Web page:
Here’s what happens after a total blackout
With South Africa enduring record power outages, the government has given assurances that the electricity grid won’t be allowed to collapse. Yet increasing numbers of businesses are preparing for that very eventuality.
Mining and telecommunications companies, retailers, and private hospitals are spending millions of rand on batteries, solar panels, and generators to safeguard their operations as the electricity supply from state utility Eskom grows increasingly unreliable.
More than half of its generation capacity has been regularly unavailable, leading to blackouts of up to 12 hours a day.
A total grid collapse isn’t “highly probable, but you have to plan for that,” Ralph Mupita, chief executive officer of MTN, Africa’s largest wireless carrier, said at an investor presentation this week.
While unlikely, here’s how a grid collapse could unfold:
Eskom protects the system from collapse by implementing rotational power cuts and reducing supply to industrial customers.
However, a massive unanticipated breakdown of generation units or wide-scale transmission faults could cause the electricity frequency on the grid to drop below minimum required levels, overwhelming the system and causing it to shut down in its entirety, Gav Hurford, Eskom’s national control manager, said in a 2021 video.
The ensuing outage could last anything from days to weeks and “would be catastrophic,” with a risk of looting, vandalism, and public unrest, according to Eskom.
It cites the experience of Venezuela, whose economy was crippled by an extended blackout in 2019, as the closest example of what South Africa could expect.
In a recent court filing, Eskom warned that disruptions to water supplies and sewage systems — which have already been affected by the rotating power cuts that cause pumps to malfunction — could become more prolonged and widespread should the grid go down.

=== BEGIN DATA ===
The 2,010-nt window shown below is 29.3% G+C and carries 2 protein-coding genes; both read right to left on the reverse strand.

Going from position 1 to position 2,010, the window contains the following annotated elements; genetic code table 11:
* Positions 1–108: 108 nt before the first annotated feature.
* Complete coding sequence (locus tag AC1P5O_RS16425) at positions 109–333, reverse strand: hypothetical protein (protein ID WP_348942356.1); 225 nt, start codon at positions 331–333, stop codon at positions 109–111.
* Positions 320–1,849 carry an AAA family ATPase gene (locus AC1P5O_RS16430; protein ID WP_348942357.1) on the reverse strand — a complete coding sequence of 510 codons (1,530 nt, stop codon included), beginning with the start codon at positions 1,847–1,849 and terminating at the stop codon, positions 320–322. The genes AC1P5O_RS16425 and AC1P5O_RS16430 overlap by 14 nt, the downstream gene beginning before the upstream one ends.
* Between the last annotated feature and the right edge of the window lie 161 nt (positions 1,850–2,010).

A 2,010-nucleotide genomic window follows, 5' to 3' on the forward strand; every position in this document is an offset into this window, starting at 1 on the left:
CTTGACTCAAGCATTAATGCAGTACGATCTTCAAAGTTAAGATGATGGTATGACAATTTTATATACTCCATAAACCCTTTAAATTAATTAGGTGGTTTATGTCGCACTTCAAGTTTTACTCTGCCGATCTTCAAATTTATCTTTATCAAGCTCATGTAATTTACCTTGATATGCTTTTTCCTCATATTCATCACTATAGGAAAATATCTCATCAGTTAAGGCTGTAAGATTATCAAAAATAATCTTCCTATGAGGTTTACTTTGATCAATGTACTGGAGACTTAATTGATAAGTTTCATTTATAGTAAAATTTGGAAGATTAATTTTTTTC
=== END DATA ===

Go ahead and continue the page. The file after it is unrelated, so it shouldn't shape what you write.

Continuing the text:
It also anticipates fuel shortages, which would have a knock-on effect on transport and industry, as well as on hospitals, laboratories, and morgues that rely on backup generators.
Hurford envisions fuel stocks becoming depleted within days, rather than weeks, and that the backbone of the nation’s telecommunication systems would start to fail within eight hours.
Mining operations are also likely to be disrupted, although companies have installed generators that could be used to continue running their ventilation systems and haul workers in some of the world’s deepest shafts back to the surface.
Eskom has generating units known as black-start facilities that can operate independently of the grid. Those could be used to fire up other power stations and gradually restore them to service.
According to Hurford, restoring the entire system could take as long as two weeks.
“A blackout is a risk South Africa cannot afford to take,” Eskom said. “It is no exaggeration to say that it would, in all likelihood, be a monumental and unprecedented national catastrophe that would threaten many lives.”
The utility has repeatedly stated that it will take the necessary steps to prevent the grid from going down.